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Re: [selectors4] Specificity in base 256

From: Tab Atkins Jr. <jackalmage@gmail.com>
Date: Fri, 17 Aug 2012 09:40:40 -0700
Message-ID: <CAAWBYDAGUQfu3UcLwZzVggOvK9=k4v_ut2nLj_aGEYfMhZe7Gw@mail.gmail.com>
To: Aryeh Gregor <ayg@aryeh.name>
Cc: Simon Sapin <simon.sapin@kozea.fr>, "www-style@w3.org" <www-style@w3.org>
On Fri, Aug 17, 2012 at 6:32 AM, Aryeh Gregor <ayg@aryeh.name> wrote:
> On Thu, Aug 16, 2012 at 5:50 PM, Tab Atkins Jr. <jackalmage@gmail.com> wrote:
>> The spec is completely clear.  The behavior exhibited by the browsers
>> is a bug.  However, it's also a completely unimportant bug that no one
>> will ever run into unless they are specifically trying to test for it,
>> or they're doing something *really* messed up with automated selector
>> generation. I would be completely fine with declaring any bugs filed
>> against WebKit about this as WONTFIX, because doing it "right" will
>> likely slow down selector matching (by making specificity sorting
>> slower) by an appreciable amount.
>
> However, this means that we know there are not two interoperable
> implementations of this part of CSS 4 Selectors, so it shouldn't be
> able to progress to PR.  Since browsers all behave the same, it makes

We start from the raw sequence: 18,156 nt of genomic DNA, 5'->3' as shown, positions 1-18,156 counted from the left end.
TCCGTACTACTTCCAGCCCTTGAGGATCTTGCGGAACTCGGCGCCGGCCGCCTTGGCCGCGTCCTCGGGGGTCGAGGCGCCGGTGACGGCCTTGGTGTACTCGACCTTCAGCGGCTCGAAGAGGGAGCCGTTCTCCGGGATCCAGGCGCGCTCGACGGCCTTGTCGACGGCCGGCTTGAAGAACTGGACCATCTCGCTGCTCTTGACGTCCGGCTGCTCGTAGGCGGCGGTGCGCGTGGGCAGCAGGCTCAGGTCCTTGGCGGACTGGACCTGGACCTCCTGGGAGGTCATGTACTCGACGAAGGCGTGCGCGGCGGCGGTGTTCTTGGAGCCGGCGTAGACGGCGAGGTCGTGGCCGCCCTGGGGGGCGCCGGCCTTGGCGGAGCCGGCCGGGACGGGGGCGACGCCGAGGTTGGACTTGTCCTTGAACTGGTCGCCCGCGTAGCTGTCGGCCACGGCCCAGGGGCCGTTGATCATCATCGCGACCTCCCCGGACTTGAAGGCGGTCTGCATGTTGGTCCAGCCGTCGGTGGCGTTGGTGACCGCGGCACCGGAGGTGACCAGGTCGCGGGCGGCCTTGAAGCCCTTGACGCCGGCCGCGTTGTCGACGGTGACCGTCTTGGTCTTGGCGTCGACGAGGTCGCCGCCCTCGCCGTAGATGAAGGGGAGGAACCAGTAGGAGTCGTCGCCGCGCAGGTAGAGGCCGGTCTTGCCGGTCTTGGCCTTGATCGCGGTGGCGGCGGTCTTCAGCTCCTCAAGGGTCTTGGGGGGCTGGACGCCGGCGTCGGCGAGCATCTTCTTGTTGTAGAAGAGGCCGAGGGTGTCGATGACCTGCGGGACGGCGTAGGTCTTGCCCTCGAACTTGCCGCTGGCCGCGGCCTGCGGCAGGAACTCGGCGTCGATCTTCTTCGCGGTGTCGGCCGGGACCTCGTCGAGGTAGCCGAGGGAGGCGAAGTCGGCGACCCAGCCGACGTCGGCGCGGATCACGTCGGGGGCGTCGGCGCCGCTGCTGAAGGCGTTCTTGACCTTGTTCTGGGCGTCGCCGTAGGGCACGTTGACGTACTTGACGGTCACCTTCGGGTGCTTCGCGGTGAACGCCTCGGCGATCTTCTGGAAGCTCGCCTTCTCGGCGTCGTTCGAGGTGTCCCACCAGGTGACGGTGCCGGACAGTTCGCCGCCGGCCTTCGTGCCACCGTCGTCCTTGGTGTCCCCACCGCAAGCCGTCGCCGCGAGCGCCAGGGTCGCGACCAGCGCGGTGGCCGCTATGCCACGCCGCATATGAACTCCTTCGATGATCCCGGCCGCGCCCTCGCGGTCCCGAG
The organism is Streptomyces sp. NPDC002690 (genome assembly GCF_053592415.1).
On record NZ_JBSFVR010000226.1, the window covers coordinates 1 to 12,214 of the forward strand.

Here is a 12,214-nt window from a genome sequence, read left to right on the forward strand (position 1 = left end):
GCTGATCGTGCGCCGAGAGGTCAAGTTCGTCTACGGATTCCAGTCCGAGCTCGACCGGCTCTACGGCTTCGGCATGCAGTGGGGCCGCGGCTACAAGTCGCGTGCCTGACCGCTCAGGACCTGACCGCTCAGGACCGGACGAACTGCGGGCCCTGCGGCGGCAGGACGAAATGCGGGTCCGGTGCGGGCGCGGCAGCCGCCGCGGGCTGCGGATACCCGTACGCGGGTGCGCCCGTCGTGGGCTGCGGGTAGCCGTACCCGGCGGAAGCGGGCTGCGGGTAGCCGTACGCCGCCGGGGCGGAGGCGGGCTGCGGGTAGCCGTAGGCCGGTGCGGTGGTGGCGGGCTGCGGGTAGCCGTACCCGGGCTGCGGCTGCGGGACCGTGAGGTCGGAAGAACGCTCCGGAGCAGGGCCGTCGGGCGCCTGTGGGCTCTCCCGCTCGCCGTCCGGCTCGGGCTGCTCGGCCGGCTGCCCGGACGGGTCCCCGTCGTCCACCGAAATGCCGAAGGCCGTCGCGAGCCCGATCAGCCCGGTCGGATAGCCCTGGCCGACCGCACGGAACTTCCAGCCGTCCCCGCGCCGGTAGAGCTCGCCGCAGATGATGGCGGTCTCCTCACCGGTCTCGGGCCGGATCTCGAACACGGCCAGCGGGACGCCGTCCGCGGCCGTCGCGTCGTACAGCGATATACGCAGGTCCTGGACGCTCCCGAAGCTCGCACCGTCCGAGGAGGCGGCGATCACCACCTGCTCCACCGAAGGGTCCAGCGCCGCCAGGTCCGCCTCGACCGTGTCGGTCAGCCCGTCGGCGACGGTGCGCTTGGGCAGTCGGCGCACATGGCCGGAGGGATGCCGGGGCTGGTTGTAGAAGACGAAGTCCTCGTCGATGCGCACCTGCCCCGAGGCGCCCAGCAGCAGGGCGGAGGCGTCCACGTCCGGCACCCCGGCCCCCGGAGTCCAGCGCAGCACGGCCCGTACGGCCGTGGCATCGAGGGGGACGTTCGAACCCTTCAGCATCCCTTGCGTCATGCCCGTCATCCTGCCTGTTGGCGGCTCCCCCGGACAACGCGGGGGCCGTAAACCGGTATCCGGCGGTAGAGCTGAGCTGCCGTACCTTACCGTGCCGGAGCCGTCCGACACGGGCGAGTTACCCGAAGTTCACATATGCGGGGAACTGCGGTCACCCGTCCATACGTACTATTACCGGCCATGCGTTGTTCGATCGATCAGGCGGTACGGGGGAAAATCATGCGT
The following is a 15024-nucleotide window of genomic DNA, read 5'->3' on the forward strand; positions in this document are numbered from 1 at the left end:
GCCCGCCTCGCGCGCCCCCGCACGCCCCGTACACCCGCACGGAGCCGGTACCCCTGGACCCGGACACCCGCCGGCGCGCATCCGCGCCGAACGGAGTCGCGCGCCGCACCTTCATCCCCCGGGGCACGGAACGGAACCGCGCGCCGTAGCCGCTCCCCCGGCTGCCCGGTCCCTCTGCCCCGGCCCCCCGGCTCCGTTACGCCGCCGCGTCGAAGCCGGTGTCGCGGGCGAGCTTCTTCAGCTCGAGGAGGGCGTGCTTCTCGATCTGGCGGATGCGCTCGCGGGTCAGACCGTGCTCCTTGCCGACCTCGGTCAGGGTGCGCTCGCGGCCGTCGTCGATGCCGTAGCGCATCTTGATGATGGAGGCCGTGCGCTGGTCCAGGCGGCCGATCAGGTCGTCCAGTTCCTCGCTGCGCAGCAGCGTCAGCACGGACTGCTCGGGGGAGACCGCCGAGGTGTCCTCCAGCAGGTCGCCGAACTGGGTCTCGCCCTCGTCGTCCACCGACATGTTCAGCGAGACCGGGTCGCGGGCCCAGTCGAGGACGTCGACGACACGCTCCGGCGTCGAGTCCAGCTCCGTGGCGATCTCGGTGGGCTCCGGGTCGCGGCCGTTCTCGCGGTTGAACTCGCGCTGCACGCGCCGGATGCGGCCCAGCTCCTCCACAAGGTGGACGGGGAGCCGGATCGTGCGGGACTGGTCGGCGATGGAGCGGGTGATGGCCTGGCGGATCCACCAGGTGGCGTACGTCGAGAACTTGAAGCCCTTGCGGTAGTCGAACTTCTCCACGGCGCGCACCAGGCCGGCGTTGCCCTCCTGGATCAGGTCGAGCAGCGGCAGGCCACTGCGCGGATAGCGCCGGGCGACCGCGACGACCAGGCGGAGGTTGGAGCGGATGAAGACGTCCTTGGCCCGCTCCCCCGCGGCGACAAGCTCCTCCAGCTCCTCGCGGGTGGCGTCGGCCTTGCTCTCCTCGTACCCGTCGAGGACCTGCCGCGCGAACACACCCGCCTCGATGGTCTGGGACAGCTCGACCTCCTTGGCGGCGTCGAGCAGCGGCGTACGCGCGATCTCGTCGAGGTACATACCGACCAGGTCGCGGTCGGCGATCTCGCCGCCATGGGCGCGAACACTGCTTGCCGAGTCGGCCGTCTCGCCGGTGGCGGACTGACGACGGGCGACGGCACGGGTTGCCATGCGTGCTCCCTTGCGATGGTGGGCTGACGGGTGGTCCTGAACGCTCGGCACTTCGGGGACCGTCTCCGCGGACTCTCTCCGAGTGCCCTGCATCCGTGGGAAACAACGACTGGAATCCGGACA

> the most sense to just spec what browsers do, and add a test.  I don't
> see any justification for keeping the spec as-is except if you think
> that the spec should be theoretically pure rather than matching
> implementations.

This is reasonable.  Simon's suggested algorithm (2), loosened up a
bit, would work.  Basically, just keep the existing requirement that
an id is more specific than infinite classes, but put in a MAY that
allows browsers to stop counting specificity in a particular group
past an implementation-defined limit (in other words, if they are
recording specificity in a single int, clamp each group to the limit).

I'd patch WebKit to match that.

fantasai, what do you think about making this change to Selectors 4?

~TJ
Received on Friday, 17 August 2012 16:41:28 GMT

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